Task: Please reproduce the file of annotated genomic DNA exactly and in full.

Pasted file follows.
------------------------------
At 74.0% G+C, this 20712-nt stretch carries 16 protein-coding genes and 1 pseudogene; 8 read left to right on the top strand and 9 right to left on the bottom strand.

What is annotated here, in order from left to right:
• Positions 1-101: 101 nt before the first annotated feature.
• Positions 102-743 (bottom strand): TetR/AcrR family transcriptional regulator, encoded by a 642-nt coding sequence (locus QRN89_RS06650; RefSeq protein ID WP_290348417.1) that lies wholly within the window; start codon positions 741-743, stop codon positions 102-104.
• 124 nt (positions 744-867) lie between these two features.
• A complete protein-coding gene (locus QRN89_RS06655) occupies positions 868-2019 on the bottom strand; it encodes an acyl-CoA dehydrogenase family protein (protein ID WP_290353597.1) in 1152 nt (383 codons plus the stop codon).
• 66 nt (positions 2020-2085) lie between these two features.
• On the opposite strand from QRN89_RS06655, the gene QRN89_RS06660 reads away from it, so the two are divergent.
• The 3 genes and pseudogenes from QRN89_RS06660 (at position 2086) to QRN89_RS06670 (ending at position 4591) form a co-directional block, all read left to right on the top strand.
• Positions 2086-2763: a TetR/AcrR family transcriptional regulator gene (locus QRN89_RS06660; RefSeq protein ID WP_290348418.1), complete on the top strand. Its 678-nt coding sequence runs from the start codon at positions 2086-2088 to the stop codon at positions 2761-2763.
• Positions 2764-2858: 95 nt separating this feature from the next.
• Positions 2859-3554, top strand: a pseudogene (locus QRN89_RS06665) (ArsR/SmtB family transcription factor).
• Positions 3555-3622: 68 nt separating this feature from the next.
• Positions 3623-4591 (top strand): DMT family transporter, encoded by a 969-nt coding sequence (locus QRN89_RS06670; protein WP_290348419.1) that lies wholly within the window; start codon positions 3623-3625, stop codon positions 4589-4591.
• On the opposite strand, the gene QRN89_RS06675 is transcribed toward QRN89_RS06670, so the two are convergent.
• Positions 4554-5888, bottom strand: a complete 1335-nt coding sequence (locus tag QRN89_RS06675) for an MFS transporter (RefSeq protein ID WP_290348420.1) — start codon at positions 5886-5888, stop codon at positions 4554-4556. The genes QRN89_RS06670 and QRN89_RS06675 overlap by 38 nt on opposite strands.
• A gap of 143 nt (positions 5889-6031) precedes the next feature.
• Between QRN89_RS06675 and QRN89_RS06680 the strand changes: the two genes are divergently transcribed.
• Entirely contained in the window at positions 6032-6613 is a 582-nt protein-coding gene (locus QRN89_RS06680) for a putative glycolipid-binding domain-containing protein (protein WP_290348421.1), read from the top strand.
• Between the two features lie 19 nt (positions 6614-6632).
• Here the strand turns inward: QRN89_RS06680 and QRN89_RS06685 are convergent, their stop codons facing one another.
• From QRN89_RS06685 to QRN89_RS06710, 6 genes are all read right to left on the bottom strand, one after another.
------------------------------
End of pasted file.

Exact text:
At 74.0% G+C, this 20712-nt stretch carries 16 protein-coding genes and 1 pseudogene; 8 read left to right on the top strand and 9 right to left on the bottom strand.

What is annotated here, in order from left to right:
• Positions 1-101: 101 nt before the first annotated feature.
• Positions 102-743 (bottom strand): TetR/AcrR family transcriptional regulator, encoded by a 642-nt coding sequence (locus QRN89_RS06650; RefSeq protein ID WP_290348417.1) that lies wholly within the window; start codon positions 741-743, stop codon positions 102-104.
• 124 nt (positions 744-867) lie between these two features.
• A complete protein-coding gene (locus QRN89_RS06655) occupies positions 868-2019 on the bottom strand; it encodes an acyl-CoA dehydrogenase family protein (protein ID WP_290353597.1) in 1152 nt (383 codons plus the stop codon).
• 66 nt (positions 2020-2085) lie between these two features.
• On the opposite strand from QRN89_RS06655, the gene QRN89_RS06660 reads away from it, so the two are divergent.
• The 3 genes and pseudogenes from QRN89_RS06660 (at position 2086) to QRN89_RS06670 (ending at position 4591) form a co-directional block, all read left to right on the top strand.
• Positions 2086-2763: a TetR/AcrR family transcriptional regulator gene (locus QRN89_RS06660; RefSeq protein ID WP_290348418.1), complete on the top strand. Its 678-nt coding sequence runs from the start codon at positions 2086-2088 to the stop codon at positions 2761-2763.
• Positions 2764-2858: 95 nt separating this feature from the next.
• Positions 2859-3554, top strand: a pseudogene (locus QRN89_RS06665) (ArsR/SmtB family transcription factor).
• Positions 3555-3622: 68 nt separating this feature from the next.
• Positions 3623-4591 (top strand): DMT family transporter, encoded by a 969-nt coding sequence (locus QRN89_RS06670; protein WP_290348419.1) that lies wholly within the window; start codon positions 3623-3625, stop codon positions 4589-4591.
• On the opposite strand, the gene QRN89_RS06675 is transcribed toward QRN89_RS06670, so the two are convergent.
• Positions 4554-5888, bottom strand: a complete 1335-nt coding sequence (locus tag QRN89_RS06675) for an MFS transporter (RefSeq protein ID WP_290348420.1) — start codon at positions 5886-5888, stop codon at positions 4554-4556. The genes QRN89_RS06670 and QRN89_RS06675 overlap by 38 nt on opposite strands.
• A gap of 143 nt (positions 5889-6031) precedes the next feature.
• Between QRN89_RS06675 and QRN89_RS06680 the strand changes: the two genes are divergently transcribed.
• Entirely contained in the window at positions 6032-6613 is a 582-nt protein-coding gene (locus QRN89_RS06680) for a putative glycolipid-binding domain-containing protein (protein WP_290348421.1), read from the top strand.
• Between the two features lie 19 nt (positions 6614-6632).
• Here the strand turns inward: QRN89_RS06680 and QRN89_RS06685 are convergent, their stop codons facing one another.
• From QRN89_RS06685 to QRN89_RS06710, 6 genes are all read right to left on the bottom strand, one after another.